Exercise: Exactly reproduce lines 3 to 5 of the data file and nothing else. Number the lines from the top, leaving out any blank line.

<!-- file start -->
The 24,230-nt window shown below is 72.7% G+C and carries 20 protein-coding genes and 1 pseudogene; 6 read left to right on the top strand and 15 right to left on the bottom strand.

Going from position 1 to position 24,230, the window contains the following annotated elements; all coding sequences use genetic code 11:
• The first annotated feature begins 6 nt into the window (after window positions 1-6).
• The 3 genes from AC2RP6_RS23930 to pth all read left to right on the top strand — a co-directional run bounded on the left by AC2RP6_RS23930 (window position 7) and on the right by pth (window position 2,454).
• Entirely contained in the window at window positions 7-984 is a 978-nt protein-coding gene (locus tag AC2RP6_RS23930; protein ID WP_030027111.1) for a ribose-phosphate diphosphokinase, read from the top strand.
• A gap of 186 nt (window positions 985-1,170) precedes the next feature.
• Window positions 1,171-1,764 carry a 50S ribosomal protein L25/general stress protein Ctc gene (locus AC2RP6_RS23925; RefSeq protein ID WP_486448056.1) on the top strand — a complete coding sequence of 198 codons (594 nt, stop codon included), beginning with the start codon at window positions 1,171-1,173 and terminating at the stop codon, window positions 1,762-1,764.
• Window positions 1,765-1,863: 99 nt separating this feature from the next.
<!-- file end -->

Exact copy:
• The first annotated feature begins 6 nt into the window (after window positions 1-6).
• The 3 genes from AC2RP6_RS23930 to pth all read left to right on the top strand — a co-directional run bounded on the left by AC2RP6_RS23930 (window position 7) and on the right by pth (window position 2,454).
• Entirely contained in the window at window positions 7-984 is a 978-nt protein-coding gene (locus tag AC2RP6_RS23930; protein ID WP_030027111.1) for a ribose-phosphate diphosphokinase, read from the top strand.